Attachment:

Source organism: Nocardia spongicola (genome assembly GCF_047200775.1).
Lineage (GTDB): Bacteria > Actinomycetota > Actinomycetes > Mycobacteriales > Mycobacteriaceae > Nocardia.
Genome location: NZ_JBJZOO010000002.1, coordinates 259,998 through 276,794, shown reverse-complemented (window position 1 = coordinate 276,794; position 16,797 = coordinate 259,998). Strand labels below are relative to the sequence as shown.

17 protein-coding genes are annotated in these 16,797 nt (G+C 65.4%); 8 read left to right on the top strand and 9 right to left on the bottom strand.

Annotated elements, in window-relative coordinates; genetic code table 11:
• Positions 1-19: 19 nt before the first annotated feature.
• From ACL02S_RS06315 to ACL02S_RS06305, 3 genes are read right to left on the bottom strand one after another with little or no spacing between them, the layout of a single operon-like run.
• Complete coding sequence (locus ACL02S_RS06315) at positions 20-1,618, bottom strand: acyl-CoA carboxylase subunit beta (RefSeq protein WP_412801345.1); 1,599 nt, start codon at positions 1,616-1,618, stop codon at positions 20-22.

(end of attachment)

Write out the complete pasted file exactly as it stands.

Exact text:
Source organism: Nocardia spongicola (genome assembly GCF_047200775.1).
Lineage (GTDB): Bacteria > Actinomycetota > Actinomycetes > Mycobacteriales > Mycobacteriaceae > Nocardia.
Genome location: NZ_JBJZOO010000002.1, coordinates 259,998 through 276,794, shown reverse-complemented (window position 1 = coordinate 276,794; position 16,797 = coordinate 259,998). Strand labels below are relative to the sequence as shown.

17 protein-coding genes are annotated in these 16,797 nt (G+C 65.4%); 8 read left to right on the top strand and 9 right to left on the bottom strand.

Annotated elements, in window-relative coordinates; genetic code table 11:
• Positions 1-19: 19 nt before the first annotated feature.
• From ACL02S_RS06315 to ACL02S_RS06305, 3 genes are read right to left on the bottom strand one after another with little or no spacing between them, the layout of a single operon-like run.
• Complete coding sequence (locus ACL02S_RS06315) at positions 20-1,618, bottom strand: acyl-CoA carboxylase subunit beta (RefSeq protein WP_412801345.1); 1,599 nt, start codon at positions 1,616-1,618, stop codon at positions 20-22.